Lending a Voice

Annually, on the 20ieth of November we remember those who have been taken from us way too early, but, until we have reached a state of mutual respect and acceptance, every day is Transgender Day of Remembrance…

I was born in Germany in 1971, a little boy in a girl’s body… then transitioned almost twenty years ago, in 1993, in Switzerland. It’s not been easy. Fear, loneliness, depression, and despair were my constant companions, faithfully lurking just around the corner like a bunch of hungry zombies. Facing the challenge of being born in the wrong body was a matter of survival. Leaving things as they were was simply not an option. Today, I can say I am at peace with my circumstances. I like who I am, and am – mostly – at one with myself.

Considering all I’ve been through it comes as a shock to realize I am one of the lucky ones.

Annually, on November 20ieth, during the Transgender Day of Remembrance (TDOR), we memorialize those who have lost their lives to hate crimes.

https://tdor.info/

When I first came across this long list I literally had to sit down and breathe slow and deeply for a while.

So many killed each year. .. stoned, beaten, bludgeoned, stabbed, and shot to death. And why? Simply because they were being themselves.

The Human Rights Campaign posted a story in April 2016 of a transgender girl and her (very supportive) family. The girl’s mom said, “Imagine spending your life pretending to be someone you aren’t, to try to live to make everyone else in your world happy rather than yourself.”

Yes. Imagine.

Those who kill our transgender peers can’t comprehend, can’t allow the possibility of diversity beyond the scope of what they know to be their reality. They are scared, feel threatened by what they can’t understand. Thus their reactions become as primeval as their fear – leading to senseless violence and death.

In many countries it still isn’t safe and can be fatal to come out openly as transgender. Also, in many countries a large percentage of trans individuals are still homeless and can only find employment in the sex trade. They are perceived as freaks of nature instead of being appreciated as the intriguing, strong, and brave individuals they truly are.

I’ve always been able to live life the way I wanted. I never took no for an answer and managed to live all over the world, working as a movie theater manager, designer, scuba diving instructor, hyperbaric chamber operator, show diver, performer coach, and production manager.

However, I too had to be careful. Depending on where I lived or traveled, I knew I couldn’t let my guard down… On a road trip through the “bible belt” in the United States I kept to myself and never went over the speed limit (– lest a trigger-happy cop decides to pull me over, searches me and discovers I’m not quite a regular guy). In Indonesia I never smoked a joint. What would I do if police strip-searched me in a dark alley, discovering I’m a guy but don’t have a penis? In Macau I took great care to not get caught drunk driving to avoid ending up in prison overnight (standard practice there). In fundamental religious regions I never went to a massage or sauna.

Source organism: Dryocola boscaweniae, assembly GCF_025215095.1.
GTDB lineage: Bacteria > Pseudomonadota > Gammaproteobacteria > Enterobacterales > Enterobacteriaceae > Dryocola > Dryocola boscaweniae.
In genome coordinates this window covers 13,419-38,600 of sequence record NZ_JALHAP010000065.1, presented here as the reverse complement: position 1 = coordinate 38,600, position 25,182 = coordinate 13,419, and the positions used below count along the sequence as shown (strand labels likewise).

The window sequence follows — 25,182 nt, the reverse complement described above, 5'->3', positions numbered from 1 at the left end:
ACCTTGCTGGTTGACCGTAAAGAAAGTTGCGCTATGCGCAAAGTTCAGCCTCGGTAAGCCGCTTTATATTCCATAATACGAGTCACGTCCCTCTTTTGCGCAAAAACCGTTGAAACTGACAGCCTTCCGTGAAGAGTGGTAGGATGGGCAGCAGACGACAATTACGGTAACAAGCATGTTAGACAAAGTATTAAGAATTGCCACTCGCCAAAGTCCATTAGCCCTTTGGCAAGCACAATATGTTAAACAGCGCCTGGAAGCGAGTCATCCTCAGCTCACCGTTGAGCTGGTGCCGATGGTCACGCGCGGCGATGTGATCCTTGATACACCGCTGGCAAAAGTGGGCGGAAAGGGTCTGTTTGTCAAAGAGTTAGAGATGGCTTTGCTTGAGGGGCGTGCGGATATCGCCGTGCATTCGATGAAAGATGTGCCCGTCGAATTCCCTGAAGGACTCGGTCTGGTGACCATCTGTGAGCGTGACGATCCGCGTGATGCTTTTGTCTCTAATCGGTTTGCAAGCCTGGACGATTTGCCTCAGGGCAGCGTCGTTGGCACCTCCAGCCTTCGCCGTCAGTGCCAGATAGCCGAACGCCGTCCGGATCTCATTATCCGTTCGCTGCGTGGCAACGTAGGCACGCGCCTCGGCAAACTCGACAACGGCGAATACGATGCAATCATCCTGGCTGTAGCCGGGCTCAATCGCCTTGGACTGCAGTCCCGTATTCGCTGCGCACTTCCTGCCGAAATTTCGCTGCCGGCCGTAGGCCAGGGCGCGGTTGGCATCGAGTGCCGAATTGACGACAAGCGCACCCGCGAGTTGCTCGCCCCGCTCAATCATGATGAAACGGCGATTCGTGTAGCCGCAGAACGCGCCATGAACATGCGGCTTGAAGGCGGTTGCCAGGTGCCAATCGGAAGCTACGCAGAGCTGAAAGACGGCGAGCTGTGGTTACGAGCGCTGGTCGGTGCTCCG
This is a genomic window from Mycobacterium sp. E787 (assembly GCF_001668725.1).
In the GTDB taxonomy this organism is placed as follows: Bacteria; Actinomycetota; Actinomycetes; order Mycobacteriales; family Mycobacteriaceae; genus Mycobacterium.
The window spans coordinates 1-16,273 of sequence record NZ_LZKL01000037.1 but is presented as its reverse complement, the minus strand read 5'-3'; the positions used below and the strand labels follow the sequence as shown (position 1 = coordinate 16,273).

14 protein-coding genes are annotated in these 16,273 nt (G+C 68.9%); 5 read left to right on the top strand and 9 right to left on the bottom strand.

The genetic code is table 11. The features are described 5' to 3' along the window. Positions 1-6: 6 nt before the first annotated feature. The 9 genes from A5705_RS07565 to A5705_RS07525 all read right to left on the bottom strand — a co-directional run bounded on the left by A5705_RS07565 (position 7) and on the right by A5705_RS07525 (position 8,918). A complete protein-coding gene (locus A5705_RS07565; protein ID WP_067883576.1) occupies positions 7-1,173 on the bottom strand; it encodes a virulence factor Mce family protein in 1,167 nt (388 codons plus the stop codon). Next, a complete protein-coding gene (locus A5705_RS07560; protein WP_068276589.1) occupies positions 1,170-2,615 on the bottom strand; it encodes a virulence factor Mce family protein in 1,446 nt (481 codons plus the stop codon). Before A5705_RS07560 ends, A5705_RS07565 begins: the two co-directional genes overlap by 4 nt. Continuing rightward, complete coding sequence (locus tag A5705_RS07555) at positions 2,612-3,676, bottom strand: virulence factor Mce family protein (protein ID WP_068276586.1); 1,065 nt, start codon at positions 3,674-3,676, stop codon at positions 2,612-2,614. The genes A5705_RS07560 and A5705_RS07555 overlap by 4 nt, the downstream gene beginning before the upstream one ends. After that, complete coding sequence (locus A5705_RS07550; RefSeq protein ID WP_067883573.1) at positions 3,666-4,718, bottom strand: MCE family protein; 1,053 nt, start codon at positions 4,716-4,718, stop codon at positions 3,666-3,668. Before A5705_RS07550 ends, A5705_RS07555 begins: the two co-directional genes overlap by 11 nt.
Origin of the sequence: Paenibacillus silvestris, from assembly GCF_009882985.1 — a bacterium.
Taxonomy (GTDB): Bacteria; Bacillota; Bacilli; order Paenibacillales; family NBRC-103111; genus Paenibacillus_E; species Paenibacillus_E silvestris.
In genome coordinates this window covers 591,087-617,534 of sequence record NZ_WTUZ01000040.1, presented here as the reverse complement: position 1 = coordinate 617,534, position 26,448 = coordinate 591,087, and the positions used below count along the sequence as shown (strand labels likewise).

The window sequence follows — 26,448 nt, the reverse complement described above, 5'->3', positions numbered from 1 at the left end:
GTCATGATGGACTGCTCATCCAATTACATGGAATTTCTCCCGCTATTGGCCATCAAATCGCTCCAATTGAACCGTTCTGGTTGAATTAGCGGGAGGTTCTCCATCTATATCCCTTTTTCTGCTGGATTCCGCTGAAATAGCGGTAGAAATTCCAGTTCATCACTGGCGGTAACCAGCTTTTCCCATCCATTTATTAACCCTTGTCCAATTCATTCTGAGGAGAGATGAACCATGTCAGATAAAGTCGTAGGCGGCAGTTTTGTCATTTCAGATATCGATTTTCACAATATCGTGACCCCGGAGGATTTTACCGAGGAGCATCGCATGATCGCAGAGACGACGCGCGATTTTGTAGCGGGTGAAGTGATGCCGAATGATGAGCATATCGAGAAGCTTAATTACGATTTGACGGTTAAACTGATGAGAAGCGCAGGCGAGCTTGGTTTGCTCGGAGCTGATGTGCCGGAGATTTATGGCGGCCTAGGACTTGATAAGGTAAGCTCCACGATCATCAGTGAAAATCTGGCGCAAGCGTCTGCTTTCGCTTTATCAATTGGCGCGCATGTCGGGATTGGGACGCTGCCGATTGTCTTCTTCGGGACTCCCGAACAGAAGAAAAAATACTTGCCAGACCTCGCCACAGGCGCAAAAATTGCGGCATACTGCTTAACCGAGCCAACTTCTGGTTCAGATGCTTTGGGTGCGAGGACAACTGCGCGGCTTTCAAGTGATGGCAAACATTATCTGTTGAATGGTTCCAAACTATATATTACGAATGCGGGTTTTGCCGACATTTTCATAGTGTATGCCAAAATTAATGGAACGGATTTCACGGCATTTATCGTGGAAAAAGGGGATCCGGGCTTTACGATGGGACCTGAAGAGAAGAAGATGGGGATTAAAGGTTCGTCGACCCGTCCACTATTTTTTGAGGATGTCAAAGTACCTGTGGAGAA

I am fully aware I have to be careful with my very own brand of preconceived notions and prejudice. Regardless, it’s better to be alert instead of finding death prematurely. The TODR list speaks for itself.

It’s a tightrope act – managing to live my life exactly as who I am, whilst at the same time successfully avoiding any situation that could potentially end up with me being cornered by a bunch of trans-phobic guys or even police men who might or might not beat me to death.

One day, I hope alertness like this won’t be necessary anymore. I hope we won’t need memorial lists anymore. Diversity is a gift, a privilege, not a threat. Is it possible for people to someday truly accept each other without judgment?

Most likely not.

But it is a valid dream to have. A goal for all of us to work towards – honoring and speaking for those who can’t speak for themselves anymore – or those who haven’t found the strength to do so yet.

Gender has always been fluid. Some Native American tribes, for example, recognized this fact already long before our time by accepting up to nine different genders in their societies. More widely known amongst most Native American tribes was – and still is – the term “Two-Spirit People”, to describe individuals who find themselves with a soul imprisoned in a wrongly-gendered body.

From own experience I can say being trans is not something you just decide to be one day. It is who I am. It is who I was born as. None of us transgender individuals know why we were born this way. It just happened. It is not anyone’s fault… just a strange deck of cards that has been given… a quirk of nature that occurs far more often than you’ve been led to believe. Only within the last decade have more and more trans and/or gender fluid individuals dared to come forward. Many know from childhood on who they truly are. I’ve known since I was four years old.

And you know what? No one can define who I am. My identity isn’t bound to what is stated in my original birth certificate. I know better. Because this body is my home and I know it intimately because I’ve lived in it for forty-five years already.

Times are changing – albeit slowly. No matter what though, I’ll continue to live life to the fullest, being true to myself and reaching out to make – hopefully – a little bit of difference.

This is for all those who have suffered and left us far too early.

You will never be forgotten.

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